New York City has a new historic district. On Tuesday, the Landmarks Preservation Commission, in a unanimous vote, designated the Bedford Historic District in Brooklyn. That means 824 more buildings now fall under the commission’s oversight. It also means the green street signs will eventually be replaced with brown ones.
The district is within the Bedford-Stuyvesant neighborhood and runs from Bedford Avenue to Tompkins Avenue and from Macon Street to Monroe Street, though it doesn’t include every building in that area. It contains most or all of Madison Street, Putnam Avenue, Jefferson Avenue, Hancock Street, and Halsey Street between Nostrand Avenue and Marcy Avenue, plus most of the south side of Monroe Street and Macon Street within those boundaries. Part of Arlington Place and Verona Place are also included. Click on the map above to check on specific buildings.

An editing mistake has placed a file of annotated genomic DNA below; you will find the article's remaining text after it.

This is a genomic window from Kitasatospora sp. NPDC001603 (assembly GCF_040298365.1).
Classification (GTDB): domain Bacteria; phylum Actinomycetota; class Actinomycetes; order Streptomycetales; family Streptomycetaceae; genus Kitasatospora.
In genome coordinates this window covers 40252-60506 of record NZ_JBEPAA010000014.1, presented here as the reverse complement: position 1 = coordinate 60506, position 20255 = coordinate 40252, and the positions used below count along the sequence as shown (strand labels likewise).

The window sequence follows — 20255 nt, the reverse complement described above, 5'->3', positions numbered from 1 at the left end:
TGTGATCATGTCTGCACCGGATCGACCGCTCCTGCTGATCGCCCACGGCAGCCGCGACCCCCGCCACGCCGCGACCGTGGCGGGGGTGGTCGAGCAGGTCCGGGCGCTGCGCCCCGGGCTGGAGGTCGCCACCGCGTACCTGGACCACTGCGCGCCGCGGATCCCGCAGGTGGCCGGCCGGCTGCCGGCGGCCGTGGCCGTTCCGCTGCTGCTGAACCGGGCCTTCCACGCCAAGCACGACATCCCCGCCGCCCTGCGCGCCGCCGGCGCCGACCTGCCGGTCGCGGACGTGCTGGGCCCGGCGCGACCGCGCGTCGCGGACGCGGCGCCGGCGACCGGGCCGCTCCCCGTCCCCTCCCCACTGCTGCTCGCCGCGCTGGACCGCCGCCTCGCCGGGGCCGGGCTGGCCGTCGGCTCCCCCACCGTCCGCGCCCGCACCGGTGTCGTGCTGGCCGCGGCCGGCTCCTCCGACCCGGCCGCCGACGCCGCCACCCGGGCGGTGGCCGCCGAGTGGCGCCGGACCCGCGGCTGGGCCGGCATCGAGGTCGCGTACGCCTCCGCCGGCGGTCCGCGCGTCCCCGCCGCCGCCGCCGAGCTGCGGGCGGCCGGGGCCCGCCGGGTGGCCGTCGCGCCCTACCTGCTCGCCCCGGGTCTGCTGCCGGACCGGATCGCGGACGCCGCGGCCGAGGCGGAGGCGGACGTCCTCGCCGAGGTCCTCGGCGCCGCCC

The area once consisted of parts of four farms owned by the DeBevoise, Lefferts, and Suydam families. Now, it is home to home to hundreds of row houses, plus flats, schools, and churches. Nearly all of the buildings in the district, which is really very beautiful, were constructed between 1870 and 1900.
Eventually, the district became a home for both African-American and Caribbean-American families. Churches followed, including the Siloam Presbyterian Church, which, in 1944, acquired the Central Presbyterian Church at Jefferson Avenue and Marcy Avenue. In 1964, Malcolm X paid the church a visit.
The district is remarkably intact, in part due to the hard work of its residents. After World War II, they banded together in block associations to help preserve it. “Its remarkable state of preservation is matched by few other areas of the city,” the commission said.
“This designation is a testament to our strong commitment to designating areas in all five boroughs that have a strong sense of place and illustrate the layered history of our city,” said LPC Chair Meenakshi Srinivasan.
It took a little over three years for the designation process to be completed. It was calendared on May 15, 2012 and a public hearing was held on January 15, 2013.